If we’re going to throw true capitalism out the window – and make no mistake, that is what we’re doing with these bail outs – then the conservative rationale for capitalism goes with it.

Low regulation, open and free markets, individual and corporate responsibility – this is the conservative mantra when defending and promoting capitalism. I subscribe to this view of economics because it works as any resident of a capitalist country could tell you.

But now we are faced with the largest bailout in history and must question those comfortable assumptions. Maybe we need new regulation to prevent this from happening again. Maybe we need better monitoring and thus less “free” markets by the government. And what good is “individual and corporate responsibility” if the economy would be prostrate if we followed that dictum and just allowed economic Darwinism to rule the day and watch as millions lost their savings and millions were thrown out of work?

This entire post is probably making some of you more knowledgeable readers chuckle at my ignorance but how capitalistic a country can we really afford to have? And if the conservative rationale for capitalism is undermined in this fashion, what can replace it?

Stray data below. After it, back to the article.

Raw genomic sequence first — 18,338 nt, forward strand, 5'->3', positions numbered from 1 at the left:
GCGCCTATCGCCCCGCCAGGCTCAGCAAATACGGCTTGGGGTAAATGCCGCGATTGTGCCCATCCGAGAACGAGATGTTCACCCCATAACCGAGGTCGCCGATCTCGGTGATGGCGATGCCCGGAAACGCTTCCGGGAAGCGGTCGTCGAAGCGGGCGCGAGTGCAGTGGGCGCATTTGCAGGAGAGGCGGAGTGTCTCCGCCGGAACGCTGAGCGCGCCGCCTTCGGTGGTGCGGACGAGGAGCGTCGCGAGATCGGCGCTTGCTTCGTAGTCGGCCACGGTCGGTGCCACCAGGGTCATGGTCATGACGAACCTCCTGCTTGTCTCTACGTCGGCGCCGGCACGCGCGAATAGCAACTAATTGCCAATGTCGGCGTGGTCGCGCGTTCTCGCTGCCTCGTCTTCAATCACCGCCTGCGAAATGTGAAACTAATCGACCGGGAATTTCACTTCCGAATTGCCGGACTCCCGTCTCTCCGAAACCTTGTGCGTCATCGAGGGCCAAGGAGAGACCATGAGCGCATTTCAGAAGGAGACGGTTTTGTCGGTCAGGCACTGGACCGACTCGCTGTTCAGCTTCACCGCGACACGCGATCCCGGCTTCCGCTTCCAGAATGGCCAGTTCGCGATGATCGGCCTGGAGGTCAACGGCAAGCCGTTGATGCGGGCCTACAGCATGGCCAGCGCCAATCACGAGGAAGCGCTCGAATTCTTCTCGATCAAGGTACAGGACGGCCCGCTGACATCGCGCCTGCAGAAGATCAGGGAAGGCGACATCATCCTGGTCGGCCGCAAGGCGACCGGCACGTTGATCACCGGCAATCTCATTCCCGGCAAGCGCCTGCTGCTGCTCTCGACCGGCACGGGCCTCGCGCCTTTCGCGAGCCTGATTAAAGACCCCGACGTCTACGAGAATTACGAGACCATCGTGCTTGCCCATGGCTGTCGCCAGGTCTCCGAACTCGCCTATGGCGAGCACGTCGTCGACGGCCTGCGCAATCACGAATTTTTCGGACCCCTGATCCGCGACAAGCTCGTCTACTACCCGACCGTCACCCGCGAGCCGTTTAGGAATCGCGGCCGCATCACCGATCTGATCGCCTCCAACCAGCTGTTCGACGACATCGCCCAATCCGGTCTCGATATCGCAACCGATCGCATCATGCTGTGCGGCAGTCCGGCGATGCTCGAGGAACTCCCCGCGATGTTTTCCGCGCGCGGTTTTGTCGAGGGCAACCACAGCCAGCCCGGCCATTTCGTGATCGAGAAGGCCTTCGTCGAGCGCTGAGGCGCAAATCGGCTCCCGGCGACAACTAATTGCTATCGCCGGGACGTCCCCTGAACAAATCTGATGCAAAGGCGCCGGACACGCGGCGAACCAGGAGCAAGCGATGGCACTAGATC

Perhaps on the micro level, capitalism will survive. But in the great, big, globalized world out there where governments can intervene in markets at the drop of a hat it’s difficult to see how true capitalism can flourish.

By: Rick Moran at 12:53 pm | Permalink | Comments & Trackbacks (19)


I cross posted my “McCain Proving Himself a Canny Campaigner” article over at RedState and former FEC Commissioner and a great friend of bloggers Brad Smith was kind enough to respond to my argument that Obama would be crazy to forgo privately financing his campaign in the general election.

Smith alerted bloggers back in 2005 to some of the more onerous requirements of McCain-Feingold while sounding the alarm over how the FEC might interpret the law. So I was pleased to receive such expert instruction on the ins and outs of campaign finance from someone intimately familiar with the process.

First, Brad left this comment: